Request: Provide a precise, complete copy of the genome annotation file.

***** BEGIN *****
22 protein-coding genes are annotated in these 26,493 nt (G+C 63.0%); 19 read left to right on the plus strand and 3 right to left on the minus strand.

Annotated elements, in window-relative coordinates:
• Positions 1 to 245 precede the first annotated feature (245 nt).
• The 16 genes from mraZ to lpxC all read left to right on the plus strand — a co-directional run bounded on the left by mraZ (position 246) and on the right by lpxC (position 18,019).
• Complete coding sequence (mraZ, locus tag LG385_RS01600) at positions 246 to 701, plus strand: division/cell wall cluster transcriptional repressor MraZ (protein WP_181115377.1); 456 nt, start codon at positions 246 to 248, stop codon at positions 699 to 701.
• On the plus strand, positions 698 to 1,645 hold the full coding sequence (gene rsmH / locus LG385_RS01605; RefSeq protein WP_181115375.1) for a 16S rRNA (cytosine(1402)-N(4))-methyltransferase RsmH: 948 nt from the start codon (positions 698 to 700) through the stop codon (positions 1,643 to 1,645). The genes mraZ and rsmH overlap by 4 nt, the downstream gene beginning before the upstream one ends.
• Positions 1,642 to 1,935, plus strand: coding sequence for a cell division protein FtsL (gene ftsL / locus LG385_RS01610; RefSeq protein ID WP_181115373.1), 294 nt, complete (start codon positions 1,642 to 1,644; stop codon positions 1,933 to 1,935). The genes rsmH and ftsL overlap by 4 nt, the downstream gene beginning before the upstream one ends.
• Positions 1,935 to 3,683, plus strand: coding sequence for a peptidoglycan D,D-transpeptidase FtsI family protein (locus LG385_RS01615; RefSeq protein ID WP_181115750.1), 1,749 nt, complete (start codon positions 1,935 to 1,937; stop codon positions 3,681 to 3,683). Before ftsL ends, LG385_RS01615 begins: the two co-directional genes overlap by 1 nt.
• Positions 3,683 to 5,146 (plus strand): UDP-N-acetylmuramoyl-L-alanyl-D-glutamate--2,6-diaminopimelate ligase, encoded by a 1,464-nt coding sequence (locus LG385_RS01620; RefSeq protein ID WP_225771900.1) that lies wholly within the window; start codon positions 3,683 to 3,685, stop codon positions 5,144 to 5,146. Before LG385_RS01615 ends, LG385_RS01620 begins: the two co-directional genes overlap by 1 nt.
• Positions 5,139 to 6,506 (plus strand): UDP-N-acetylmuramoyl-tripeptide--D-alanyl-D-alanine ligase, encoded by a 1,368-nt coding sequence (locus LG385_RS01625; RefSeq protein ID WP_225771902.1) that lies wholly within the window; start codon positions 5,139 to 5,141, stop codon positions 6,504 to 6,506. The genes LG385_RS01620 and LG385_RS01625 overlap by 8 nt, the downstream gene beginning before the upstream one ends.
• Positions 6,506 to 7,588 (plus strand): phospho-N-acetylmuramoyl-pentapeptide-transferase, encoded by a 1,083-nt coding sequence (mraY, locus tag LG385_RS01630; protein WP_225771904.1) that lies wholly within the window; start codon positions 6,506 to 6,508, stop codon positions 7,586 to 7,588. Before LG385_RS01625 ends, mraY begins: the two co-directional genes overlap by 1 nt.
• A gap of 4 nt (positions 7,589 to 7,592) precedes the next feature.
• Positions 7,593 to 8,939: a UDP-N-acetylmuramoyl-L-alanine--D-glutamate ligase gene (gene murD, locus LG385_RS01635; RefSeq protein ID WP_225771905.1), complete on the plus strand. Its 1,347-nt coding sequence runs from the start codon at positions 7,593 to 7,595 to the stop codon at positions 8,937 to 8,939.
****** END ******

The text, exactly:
22 protein-coding genes are annotated in these 26,493 nt (G+C 63.0%); 19 read left to right on the plus strand and 3 right to left on the minus strand.

Annotated elements, in window-relative coordinates:
• Positions 1 to 245 precede the first annotated feature (245 nt).
• The 16 genes from mraZ to lpxC all read left to right on the plus strand — a co-directional run bounded on the left by mraZ (position 246) and on the right by lpxC (position 18,019).
• Complete coding sequence (mraZ, locus tag LG385_RS01600) at positions 246 to 701, plus strand: division/cell wall cluster transcriptional repressor MraZ (protein WP_181115377.1); 456 nt, start codon at positions 246 to 248, stop codon at positions 699 to 701.
• On the plus strand, positions 698 to 1,645 hold the full coding sequence (gene rsmH / locus LG385_RS01605; RefSeq protein WP_181115375.1) for a 16S rRNA (cytosine(1402)-N(4))-methyltransferase RsmH: 948 nt from the start codon (positions 698 to 700) through the stop codon (positions 1,643 to 1,645). The genes mraZ and rsmH overlap by 4 nt, the downstream gene beginning before the upstream one ends.
• Positions 1,642 to 1,935, plus strand: coding sequence for a cell division protein FtsL (gene ftsL / locus LG385_RS01610; RefSeq protein ID WP_181115373.1), 294 nt, complete (start codon positions 1,642 to 1,644; stop codon positions 1,933 to 1,935). The genes rsmH and ftsL overlap by 4 nt, the downstream gene beginning before the upstream one ends.
• Positions 1,935 to 3,683, plus strand: coding sequence for a peptidoglycan D,D-transpeptidase FtsI family protein (locus LG385_RS01615; RefSeq protein ID WP_181115750.1), 1,749 nt, complete (start codon positions 1,935 to 1,937; stop codon positions 3,681 to 3,683). Before ftsL ends, LG385_RS01615 begins: the two co-directional genes overlap by 1 nt.
• Positions 3,683 to 5,146 (plus strand): UDP-N-acetylmuramoyl-L-alanyl-D-glutamate--2,6-diaminopimelate ligase, encoded by a 1,464-nt coding sequence (locus LG385_RS01620; RefSeq protein ID WP_225771900.1) that lies wholly within the window; start codon positions 3,683 to 3,685, stop codon positions 5,144 to 5,146. Before LG385_RS01615 ends, LG385_RS01620 begins: the two co-directional genes overlap by 1 nt.
• Positions 5,139 to 6,506 (plus strand): UDP-N-acetylmuramoyl-tripeptide--D-alanyl-D-alanine ligase, encoded by a 1,368-nt coding sequence (locus LG385_RS01625; RefSeq protein ID WP_225771902.1) that lies wholly within the window; start codon positions 5,139 to 5,141, stop codon positions 6,504 to 6,506. The genes LG385_RS01620 and LG385_RS01625 overlap by 8 nt, the downstream gene beginning before the upstream one ends.
• Positions 6,506 to 7,588 (plus strand): phospho-N-acetylmuramoyl-pentapeptide-transferase, encoded by a 1,083-nt coding sequence (mraY, locus tag LG385_RS01630; protein WP_225771904.1) that lies wholly within the window; start codon positions 6,506 to 6,508, stop codon positions 7,586 to 7,588. Before LG385_RS01625 ends, mraY begins: the two co-directional genes overlap by 1 nt.
• A gap of 4 nt (positions 7,589 to 7,592) precedes the next feature.
• Positions 7,593 to 8,939: a UDP-N-acetylmuramoyl-L-alanine--D-glutamate ligase gene (gene murD, locus LG385_RS01635; RefSeq protein ID WP_225771905.1), complete on the plus strand. Its 1,347-nt coding sequence runs from the start codon at positions 7,593 to 7,595 to the stop codon at positions 8,937 to 8,939.